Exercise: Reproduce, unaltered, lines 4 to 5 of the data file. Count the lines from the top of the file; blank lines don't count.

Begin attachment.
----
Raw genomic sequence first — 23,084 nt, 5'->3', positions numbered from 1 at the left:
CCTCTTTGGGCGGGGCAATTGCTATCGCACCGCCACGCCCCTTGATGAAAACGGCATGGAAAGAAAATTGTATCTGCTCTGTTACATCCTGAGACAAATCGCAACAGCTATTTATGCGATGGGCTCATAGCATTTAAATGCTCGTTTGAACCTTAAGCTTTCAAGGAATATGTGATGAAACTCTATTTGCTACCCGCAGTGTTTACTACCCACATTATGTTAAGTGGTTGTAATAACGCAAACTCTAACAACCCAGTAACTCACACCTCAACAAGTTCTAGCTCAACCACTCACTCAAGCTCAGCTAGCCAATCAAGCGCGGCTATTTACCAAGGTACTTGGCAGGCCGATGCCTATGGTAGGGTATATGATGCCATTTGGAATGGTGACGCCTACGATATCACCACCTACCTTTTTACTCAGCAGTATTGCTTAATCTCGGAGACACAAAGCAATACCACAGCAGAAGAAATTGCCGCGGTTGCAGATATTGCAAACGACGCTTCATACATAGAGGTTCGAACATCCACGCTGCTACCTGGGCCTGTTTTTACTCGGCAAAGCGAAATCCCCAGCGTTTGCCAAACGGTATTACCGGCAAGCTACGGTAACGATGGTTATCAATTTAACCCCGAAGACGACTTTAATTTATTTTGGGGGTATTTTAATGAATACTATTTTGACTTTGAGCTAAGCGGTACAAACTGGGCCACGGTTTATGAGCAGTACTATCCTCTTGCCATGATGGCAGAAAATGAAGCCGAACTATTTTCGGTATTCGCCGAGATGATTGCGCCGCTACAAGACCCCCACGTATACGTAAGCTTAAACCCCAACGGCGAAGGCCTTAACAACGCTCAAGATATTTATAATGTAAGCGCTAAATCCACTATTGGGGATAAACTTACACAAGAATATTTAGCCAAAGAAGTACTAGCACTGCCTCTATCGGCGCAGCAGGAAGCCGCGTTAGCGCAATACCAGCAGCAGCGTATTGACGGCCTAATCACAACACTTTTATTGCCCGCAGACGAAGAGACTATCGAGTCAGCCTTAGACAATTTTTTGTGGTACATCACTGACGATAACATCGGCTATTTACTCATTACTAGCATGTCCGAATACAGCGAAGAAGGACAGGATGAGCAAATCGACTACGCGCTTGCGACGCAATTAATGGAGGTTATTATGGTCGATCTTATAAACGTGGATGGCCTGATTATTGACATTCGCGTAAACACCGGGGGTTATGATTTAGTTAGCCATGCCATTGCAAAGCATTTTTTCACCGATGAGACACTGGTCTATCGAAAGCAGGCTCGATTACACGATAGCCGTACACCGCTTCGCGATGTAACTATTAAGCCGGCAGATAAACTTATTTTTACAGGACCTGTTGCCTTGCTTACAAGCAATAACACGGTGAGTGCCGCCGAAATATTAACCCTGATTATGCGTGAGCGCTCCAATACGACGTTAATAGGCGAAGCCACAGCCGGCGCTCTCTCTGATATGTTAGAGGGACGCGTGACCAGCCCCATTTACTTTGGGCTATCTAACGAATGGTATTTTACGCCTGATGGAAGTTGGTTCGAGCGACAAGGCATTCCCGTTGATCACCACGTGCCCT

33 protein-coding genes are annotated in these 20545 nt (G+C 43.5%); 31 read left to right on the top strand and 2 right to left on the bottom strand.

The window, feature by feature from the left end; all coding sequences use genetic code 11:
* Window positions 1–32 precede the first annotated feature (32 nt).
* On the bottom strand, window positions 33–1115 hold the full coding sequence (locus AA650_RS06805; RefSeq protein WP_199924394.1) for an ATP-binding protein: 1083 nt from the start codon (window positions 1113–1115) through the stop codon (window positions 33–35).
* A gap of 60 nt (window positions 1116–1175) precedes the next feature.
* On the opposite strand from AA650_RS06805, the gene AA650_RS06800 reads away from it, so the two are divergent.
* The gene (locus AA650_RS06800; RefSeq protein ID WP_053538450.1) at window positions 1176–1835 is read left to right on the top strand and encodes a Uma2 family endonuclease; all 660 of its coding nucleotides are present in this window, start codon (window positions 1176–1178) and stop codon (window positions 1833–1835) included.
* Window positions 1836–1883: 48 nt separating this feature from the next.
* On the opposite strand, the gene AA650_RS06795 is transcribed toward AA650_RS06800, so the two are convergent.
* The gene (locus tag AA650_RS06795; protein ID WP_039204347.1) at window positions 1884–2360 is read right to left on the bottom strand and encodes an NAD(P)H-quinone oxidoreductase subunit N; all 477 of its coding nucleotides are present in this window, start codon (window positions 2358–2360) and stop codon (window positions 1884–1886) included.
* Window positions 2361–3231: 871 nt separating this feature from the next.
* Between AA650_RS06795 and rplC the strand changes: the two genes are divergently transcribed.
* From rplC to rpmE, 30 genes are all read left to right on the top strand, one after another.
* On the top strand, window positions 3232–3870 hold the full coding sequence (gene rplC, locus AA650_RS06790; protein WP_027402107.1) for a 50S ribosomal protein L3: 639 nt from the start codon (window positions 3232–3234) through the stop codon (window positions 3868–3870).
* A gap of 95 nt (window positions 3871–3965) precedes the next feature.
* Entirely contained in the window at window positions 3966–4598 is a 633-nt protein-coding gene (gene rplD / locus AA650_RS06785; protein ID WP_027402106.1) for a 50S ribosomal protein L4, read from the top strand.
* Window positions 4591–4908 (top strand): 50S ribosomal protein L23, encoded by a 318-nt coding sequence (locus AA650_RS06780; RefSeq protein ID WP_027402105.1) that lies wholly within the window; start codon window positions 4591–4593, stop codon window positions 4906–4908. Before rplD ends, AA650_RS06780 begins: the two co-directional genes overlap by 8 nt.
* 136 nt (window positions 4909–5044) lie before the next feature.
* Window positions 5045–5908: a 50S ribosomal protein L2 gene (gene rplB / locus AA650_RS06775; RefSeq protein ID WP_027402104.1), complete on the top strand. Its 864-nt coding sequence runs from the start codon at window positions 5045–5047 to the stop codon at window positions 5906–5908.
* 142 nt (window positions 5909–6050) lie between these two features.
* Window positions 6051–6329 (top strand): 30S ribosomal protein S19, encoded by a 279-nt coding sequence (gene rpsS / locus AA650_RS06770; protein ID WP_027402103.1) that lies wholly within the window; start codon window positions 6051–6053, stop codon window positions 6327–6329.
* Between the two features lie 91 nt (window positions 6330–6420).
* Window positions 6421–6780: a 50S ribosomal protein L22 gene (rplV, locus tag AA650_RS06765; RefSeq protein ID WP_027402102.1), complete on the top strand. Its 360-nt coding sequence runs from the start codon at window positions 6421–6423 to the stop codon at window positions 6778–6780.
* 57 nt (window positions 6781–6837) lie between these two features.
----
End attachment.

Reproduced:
The window, feature by feature from the left end; all coding sequences use genetic code 11:
* Window positions 1–32 precede the first annotated feature (32 nt).